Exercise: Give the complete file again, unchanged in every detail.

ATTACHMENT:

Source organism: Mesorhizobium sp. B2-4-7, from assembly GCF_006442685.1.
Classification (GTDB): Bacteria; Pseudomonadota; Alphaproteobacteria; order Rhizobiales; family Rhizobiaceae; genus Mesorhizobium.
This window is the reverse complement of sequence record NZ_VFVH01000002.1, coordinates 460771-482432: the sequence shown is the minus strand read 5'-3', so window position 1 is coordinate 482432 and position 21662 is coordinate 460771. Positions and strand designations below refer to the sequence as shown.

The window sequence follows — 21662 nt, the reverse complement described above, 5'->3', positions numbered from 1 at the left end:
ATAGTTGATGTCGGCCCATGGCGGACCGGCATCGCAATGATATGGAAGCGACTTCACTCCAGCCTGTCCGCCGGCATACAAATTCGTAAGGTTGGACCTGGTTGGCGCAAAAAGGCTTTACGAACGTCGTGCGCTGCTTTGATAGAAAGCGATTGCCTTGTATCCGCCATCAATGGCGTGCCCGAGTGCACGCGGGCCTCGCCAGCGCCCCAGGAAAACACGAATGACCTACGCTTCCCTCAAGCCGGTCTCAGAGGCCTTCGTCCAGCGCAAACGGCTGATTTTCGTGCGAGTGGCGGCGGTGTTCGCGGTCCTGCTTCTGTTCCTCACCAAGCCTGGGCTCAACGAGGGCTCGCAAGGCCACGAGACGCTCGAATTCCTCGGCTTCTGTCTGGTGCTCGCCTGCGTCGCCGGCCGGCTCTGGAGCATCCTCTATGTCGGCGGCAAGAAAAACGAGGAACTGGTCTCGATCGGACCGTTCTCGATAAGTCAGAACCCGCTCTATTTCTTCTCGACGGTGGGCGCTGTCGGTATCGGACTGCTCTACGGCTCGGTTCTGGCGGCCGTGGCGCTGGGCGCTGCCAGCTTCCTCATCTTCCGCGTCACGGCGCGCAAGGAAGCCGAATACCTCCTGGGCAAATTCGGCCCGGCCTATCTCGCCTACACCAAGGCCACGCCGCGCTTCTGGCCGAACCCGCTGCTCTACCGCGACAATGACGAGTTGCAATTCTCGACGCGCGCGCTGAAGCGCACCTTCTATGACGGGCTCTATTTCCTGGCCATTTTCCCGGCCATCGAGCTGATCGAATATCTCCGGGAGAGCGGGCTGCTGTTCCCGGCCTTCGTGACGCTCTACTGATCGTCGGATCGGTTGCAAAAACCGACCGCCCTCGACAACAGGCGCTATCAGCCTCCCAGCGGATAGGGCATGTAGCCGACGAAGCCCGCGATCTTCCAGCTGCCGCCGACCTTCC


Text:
Source organism: Mesorhizobium sp. B2-4-7, from assembly GCF_006442685.1.
Classification (GTDB): Bacteria; Pseudomonadota; Alphaproteobacteria; order Rhizobiales; family Rhizobiaceae; genus Mesorhizobium.
This window is the reverse complement of sequence record NZ_VFVH01000002.1, coordinates 460771-482432: the sequence shown is the minus strand read 5'-3', so window position 1 is coordinate 482432 and position 21662 is coordinate 460771. Positions and strand designations below refer to the sequence as shown.

The window sequence follows — 21662 nt, the reverse complement described above, 5'->3', positions numbered from 1 at the left end:
ATAGTTGATGTCGGCCCATGGCGGACCGGCATCGCAATGATATGGAAGCGACTTCACTCCAGCCTGTCCGCCGGCATACAAATTCGTAAGGTTGGACCTGGTTGGCGCAAAAAGGCTTTACGAACGTCGTGCGCTGCTTTGATAGAAAGCGATTGCCTTGTATCCGCCATCAATGGCGTGCCCGAGTGCACGCGGGCCTCGCCAGCGCCCCAGGAAAACACGAATGACCTACGCTTCCCTCAAGCCGGTCTCAGAGGCCTTCGTCCAGCGCAAACGGCTGATTTTCGTGCGAGTGGCGGCGGTGTTCGCGGTCCTGCTTCTGTTCCTCACCAAGCCTGGGCTCAACGAGGGCTCGCAAGGCCACGAGACGCTCGAATTCCTCGGCTTCTGTCTGGTGCTCGCCTGCGTCGCCGGCCGGCTCTGGAGCATCCTCTATGTCGGCGGCAAGAAAAACGAGGAACTGGTCTCGATCGGACCGTTCTCGATAAGTCAGAACCCGCTCTATTTCTTCTCGACGGTGGGCGCTGTCGGTATCGGACTGCTCTACGGCTCGGTTCTGGCGGCCGTGGCGCTGGGCGCTGCCAGCTTCCTCATCTTCCGCGTCACGGCGCGCAAGGAAGCCGAATACCTCCTGGGCAAATTCGGCCCGGCCTATCTCGCCTACACCAAGGCCACGCCGCGCTTCTGGCCGAACCCGCTGCTCTACCGCGACAATGACGAGTTGCAATTCTCGACGCGCGCGCTGAAGCGCACCTTCTATGACGGGCTCTATTTCCTGGCCATTTTCCCGGCCATCGAGCTGATCGAATATCTCCGGGAGAGCGGGCTGCTGTTCCCGGCCTTCGTGACGCTCTACTGATCGTCGGATCGGTTGCAAAAACCGACCGCCCTCGACAACAGGCGCTATCAGCCTCCCAGCGGATAGGGCATGTAGCCGACGAAGCCCGCGATCTTCCAGCTGCCGCCGACCTTCC